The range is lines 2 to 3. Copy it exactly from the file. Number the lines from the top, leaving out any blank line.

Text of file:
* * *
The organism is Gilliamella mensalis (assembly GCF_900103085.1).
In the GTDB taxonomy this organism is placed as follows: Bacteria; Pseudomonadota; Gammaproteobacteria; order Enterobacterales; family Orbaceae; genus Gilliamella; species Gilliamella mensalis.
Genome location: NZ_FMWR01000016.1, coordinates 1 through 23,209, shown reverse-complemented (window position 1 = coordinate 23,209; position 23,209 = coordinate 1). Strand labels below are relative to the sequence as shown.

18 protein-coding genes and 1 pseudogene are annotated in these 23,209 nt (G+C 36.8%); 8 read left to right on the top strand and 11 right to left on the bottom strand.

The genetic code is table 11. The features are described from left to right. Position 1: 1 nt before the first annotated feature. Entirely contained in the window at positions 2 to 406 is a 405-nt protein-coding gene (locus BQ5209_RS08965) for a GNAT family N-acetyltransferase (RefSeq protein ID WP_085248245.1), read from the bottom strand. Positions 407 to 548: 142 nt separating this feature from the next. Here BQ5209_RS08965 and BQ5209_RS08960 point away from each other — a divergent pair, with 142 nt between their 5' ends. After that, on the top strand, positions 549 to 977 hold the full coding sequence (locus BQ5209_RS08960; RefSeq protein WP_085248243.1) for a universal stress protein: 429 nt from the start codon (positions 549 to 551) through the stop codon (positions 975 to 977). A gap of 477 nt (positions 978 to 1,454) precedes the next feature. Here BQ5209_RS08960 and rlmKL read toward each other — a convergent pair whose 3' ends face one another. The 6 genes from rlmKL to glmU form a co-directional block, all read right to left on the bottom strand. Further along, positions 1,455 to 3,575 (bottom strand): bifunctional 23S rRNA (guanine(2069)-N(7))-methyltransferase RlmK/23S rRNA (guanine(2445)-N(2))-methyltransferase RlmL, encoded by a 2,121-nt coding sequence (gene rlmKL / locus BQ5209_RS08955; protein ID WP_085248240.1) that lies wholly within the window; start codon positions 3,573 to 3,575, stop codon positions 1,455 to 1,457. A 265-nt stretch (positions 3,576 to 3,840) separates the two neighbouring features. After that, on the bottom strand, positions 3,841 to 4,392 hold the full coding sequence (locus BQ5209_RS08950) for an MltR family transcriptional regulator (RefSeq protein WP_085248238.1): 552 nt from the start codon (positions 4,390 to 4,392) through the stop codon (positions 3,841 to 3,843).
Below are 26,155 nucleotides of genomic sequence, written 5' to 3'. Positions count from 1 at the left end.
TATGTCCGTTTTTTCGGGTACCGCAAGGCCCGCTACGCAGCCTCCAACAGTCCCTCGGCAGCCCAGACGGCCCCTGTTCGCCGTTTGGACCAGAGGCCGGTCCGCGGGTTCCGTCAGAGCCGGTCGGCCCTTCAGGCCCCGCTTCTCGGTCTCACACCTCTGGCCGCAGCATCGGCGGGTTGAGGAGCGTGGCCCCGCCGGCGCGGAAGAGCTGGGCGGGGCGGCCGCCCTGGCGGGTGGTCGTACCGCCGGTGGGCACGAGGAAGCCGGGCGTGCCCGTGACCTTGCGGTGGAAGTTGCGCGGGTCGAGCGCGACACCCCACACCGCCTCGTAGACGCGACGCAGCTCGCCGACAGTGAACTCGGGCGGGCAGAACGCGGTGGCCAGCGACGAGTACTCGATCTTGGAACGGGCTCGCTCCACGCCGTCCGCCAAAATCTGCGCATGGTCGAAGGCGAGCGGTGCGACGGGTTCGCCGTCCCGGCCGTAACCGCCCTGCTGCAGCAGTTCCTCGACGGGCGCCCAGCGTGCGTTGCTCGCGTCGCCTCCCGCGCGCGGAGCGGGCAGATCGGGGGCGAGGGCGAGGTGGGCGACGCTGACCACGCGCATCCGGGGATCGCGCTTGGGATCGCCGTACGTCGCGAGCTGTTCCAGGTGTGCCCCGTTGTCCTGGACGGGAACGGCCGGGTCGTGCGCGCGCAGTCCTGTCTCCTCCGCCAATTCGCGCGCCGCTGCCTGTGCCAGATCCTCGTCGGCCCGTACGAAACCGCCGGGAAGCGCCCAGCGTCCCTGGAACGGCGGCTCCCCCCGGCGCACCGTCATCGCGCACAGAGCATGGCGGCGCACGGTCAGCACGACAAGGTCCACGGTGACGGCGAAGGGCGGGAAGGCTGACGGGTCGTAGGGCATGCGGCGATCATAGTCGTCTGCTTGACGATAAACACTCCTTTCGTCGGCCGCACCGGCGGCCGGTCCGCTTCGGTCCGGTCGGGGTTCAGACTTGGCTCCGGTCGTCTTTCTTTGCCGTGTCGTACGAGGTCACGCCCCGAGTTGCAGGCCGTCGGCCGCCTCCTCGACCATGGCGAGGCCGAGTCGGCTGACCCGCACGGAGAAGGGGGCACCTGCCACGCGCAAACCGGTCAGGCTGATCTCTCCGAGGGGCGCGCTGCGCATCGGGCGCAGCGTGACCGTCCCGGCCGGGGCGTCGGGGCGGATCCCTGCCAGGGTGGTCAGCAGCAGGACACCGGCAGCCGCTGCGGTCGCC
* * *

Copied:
In the GTDB taxonomy this organism is placed as follows: Bacteria; Pseudomonadota; Gammaproteobacteria; order Enterobacterales; family Orbaceae; genus Gilliamella; species Gilliamella mensalis.
Genome location: NZ_FMWR01000016.1, coordinates 1 through 23,209, shown reverse-complemented (window position 1 = coordinate 23,209; position 23,209 = coordinate 1). Strand labels below are relative to the sequence as shown.